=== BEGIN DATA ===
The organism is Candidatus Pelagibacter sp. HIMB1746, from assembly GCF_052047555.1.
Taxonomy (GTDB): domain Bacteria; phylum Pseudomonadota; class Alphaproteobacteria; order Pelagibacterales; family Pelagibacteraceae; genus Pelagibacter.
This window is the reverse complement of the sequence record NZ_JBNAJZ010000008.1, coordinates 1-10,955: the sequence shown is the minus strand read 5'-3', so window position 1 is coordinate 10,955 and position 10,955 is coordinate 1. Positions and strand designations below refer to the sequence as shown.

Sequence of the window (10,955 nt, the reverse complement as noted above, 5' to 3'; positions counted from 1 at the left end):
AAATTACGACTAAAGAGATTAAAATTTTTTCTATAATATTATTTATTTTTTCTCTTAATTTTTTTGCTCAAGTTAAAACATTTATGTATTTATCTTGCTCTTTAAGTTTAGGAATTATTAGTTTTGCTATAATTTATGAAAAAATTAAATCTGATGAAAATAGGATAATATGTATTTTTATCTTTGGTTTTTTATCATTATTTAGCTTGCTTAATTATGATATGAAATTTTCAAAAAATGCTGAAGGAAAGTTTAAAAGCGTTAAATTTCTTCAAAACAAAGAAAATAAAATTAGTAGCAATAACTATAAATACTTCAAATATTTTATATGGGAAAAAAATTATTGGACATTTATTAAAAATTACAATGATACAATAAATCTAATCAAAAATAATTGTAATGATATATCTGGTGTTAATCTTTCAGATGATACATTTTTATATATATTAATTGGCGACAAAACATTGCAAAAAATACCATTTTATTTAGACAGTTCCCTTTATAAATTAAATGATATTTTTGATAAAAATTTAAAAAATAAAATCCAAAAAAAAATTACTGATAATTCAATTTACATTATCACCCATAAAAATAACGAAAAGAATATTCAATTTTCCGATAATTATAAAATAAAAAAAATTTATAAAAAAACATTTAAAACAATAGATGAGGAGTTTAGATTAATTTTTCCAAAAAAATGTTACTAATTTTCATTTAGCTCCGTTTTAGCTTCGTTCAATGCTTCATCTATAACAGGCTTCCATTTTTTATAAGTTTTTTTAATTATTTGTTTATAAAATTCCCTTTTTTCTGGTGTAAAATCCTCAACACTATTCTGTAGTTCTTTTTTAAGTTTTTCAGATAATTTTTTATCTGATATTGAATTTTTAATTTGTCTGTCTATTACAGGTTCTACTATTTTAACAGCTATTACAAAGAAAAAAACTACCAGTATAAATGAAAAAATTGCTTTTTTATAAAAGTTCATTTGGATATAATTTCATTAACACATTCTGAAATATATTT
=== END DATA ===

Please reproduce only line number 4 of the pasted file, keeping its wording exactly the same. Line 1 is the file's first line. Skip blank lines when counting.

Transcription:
Sequence of the window (10,955 nt, the reverse complement as noted above, 5' to 3'; positions counted from 1 at the left end):